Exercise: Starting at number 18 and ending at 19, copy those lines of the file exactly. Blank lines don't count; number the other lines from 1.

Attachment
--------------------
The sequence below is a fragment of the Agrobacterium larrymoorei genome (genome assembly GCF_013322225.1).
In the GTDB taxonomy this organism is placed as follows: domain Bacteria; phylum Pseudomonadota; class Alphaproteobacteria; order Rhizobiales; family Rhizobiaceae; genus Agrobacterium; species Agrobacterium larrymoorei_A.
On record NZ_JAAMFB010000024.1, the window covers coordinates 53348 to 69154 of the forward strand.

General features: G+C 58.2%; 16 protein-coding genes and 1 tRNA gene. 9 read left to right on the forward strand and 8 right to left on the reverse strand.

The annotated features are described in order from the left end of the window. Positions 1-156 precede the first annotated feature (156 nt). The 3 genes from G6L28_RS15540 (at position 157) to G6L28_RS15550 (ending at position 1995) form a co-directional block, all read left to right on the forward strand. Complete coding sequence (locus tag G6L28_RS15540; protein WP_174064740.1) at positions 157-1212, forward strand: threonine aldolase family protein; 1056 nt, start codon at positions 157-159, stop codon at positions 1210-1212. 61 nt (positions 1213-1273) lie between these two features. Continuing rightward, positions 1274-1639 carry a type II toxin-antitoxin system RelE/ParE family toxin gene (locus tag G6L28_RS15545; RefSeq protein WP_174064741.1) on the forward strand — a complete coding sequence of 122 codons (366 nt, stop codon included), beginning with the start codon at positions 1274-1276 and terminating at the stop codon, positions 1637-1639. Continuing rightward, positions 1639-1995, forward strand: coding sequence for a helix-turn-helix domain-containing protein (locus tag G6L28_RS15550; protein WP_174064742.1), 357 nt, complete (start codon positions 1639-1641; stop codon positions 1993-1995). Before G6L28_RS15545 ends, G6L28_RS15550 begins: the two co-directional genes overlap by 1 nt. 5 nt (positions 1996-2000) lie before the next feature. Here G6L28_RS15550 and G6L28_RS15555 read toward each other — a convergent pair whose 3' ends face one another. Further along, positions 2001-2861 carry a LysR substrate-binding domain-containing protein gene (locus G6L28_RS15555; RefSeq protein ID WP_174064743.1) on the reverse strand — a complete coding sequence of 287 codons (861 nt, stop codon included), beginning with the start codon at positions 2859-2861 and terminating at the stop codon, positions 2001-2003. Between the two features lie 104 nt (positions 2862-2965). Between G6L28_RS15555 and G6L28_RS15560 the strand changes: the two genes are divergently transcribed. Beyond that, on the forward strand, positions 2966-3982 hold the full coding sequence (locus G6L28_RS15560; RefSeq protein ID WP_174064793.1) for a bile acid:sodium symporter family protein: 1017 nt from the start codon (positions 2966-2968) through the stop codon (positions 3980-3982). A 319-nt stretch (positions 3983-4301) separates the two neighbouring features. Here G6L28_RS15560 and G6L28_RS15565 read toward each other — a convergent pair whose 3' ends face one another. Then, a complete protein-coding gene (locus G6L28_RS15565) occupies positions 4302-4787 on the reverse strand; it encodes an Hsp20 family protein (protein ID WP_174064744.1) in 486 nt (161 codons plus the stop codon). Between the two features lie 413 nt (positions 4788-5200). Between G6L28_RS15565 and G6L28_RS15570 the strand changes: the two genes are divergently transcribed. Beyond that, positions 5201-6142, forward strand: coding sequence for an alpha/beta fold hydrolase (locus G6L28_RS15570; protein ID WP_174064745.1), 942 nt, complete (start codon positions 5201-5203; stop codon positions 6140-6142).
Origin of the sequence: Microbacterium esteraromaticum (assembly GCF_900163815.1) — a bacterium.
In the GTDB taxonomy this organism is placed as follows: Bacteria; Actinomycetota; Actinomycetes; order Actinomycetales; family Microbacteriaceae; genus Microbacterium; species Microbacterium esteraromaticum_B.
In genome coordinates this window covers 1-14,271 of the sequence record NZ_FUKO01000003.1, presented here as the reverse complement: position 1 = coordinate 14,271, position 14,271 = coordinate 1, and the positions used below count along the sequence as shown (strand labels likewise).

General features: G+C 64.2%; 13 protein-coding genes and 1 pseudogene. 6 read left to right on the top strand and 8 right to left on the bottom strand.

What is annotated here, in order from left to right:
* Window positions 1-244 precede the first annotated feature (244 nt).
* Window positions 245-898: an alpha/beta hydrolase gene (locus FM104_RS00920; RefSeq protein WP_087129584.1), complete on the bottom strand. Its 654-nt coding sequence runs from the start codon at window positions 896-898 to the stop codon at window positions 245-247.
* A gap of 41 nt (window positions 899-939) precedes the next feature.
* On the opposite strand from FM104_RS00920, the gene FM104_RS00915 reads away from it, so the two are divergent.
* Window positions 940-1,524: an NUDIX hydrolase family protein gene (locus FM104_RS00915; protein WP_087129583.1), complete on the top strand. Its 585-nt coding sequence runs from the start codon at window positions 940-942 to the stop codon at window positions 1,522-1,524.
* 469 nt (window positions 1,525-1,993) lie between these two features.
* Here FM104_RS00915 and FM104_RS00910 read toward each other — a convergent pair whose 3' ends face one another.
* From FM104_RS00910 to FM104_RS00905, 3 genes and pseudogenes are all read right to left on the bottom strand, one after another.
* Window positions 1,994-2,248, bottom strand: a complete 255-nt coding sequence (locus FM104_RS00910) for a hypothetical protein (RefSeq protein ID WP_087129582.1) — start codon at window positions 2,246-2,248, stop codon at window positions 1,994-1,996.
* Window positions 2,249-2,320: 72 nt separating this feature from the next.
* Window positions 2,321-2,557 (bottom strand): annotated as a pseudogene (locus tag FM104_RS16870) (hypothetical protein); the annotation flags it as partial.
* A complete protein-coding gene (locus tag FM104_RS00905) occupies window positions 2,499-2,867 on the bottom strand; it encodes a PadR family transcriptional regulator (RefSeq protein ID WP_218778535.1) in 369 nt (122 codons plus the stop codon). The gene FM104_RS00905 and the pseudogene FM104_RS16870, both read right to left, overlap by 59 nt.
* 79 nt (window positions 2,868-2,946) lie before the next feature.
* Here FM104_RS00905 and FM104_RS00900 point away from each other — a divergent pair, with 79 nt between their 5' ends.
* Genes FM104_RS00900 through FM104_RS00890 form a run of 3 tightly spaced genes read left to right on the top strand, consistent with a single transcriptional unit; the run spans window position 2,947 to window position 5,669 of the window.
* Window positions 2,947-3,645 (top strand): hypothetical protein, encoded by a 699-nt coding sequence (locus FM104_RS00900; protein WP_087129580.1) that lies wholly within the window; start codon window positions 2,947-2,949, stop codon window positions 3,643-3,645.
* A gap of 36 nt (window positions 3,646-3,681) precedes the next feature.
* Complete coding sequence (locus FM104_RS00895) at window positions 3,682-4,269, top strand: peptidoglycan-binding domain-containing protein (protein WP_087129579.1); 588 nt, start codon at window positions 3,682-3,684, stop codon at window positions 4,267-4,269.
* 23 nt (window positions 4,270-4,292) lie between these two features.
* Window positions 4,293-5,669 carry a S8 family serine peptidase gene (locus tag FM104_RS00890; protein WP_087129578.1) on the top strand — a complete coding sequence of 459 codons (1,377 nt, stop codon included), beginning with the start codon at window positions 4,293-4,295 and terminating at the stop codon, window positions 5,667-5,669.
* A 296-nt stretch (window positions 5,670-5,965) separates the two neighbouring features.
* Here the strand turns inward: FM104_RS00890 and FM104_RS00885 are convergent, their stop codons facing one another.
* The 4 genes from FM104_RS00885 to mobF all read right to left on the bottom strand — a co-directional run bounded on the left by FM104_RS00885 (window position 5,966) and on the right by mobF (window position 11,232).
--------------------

* From FM104_RS00910 to FM104_RS00905, 3 genes and pseudogenes are all read right to left on the bottom strand, one after another.
* Window positions 1,994-2,248, bottom strand: a complete 255-nt coding sequence (locus FM104_RS00910) for a hypothetical protein (RefSeq protein ID WP_087129582.1) — start codon at window positions 2,246-2,248, stop codon at window positions 1,994-1,996.